Project is dirty work, but pupils dig it

Forty teenagers descending on your village, digging metre-deep holes in random gardens, might be what nightmares are made of for many.But for the residents of Carleton Rode, near Attleborough, the invasion of schoolchildren has been welcomed with open arms - especially as they have brought with them celebrity Carenza Lewis.

Forty teenagers descending on your village, digging metre-deep holes in random gardens, might be what nightmares are made of for many.

But for the residents of Carleton Rode, near Attleborough, the invasion of schoolchildren has been welcomed with open arms - especially as they have brought with them celebrity Carenza Lewis.

The archaeologist from television show Time Team is spearheading a project to get schoolchildren interested in going to university by getting their hands dirty and joining in

with the sort of research undergraduates are expected to do.

So yesterday pupils from Acle, Attleborough and Old Buckenham high schools and Rosemary Musker School in Thetford were carefully sifting layers of soil in the village to see what historical artefacts they could find.

At the end of the two-day dig the pupils then carefully replaced the soil, layer by layer, and organisers are confident that in two weeks time the patches of land will look no different from any others.

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Ms Lewis, a Cambridge academic, will then use the research in a paper she is preparing on the growth of rural settlement - and the schoolchildren will take part in a day of lectures at the ancient university before graduating with a special certificate.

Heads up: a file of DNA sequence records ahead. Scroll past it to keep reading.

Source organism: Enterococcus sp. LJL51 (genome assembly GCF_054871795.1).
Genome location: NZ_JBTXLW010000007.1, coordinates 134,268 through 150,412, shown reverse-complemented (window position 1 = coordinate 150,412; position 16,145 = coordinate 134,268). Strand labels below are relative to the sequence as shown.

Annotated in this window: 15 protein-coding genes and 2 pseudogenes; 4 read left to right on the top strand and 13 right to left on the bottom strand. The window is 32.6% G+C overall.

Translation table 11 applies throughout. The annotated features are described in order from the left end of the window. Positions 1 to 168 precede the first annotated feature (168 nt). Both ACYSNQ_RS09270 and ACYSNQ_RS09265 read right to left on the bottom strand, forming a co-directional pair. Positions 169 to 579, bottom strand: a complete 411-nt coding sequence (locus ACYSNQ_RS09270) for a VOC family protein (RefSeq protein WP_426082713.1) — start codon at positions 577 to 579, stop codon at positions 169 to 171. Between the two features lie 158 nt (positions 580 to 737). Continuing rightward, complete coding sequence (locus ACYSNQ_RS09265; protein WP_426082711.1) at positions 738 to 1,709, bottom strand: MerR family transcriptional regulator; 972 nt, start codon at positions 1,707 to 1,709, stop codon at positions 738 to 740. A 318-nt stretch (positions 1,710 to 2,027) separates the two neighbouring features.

Split between nine sites the length of the village, artefacts uncovered include a fragment of a 12th century wooden beam and pottery ranging from the 16th century all the way back to about 650AD.

"We're getting participants to learn about higher education," said Ms Lewis. "We're giving them the chance to do real research at a level they'll understand and enjoy, to break down the boundaries and show them how fun education can be - and it works brilliantly.

"We ran this last year and there was a 60pc increase in the kids wanting to go to university. But it's also really good for improving the community spirit, and people are absolutely delighted to find out all about their village's past."

Since arriving in Carleton Rode on Wednesday, the team has discovered that the village actually grew in two sites - the area near the church developed in the early modern period but, surprisingly, a hamlet down the road sprung up in medieval times.

Josh Ahmed, 14, and Steve Haskell, 15, both from the Rosemary Musker School, said they were more determined than ever now to go on to university.

"When we were told about this I thought it would be a fun thing to do," said Josh. "But now I'm here it's better than I expected. It's hard work and challenging but it's lots of fun."

Steve added: "Getting my hands dirty is so much more fun than learning from a stuffy text book. I wanted to do an engineering degree but now I want to combine engineering and history!"

The scheme is being run by

Aim Higher Norfolk, a government group aimed at persuading youngsters to continue education after school. Ms Lewis will be back in Hindringham next week leading a similar group of pupils from north Norfolk schools.

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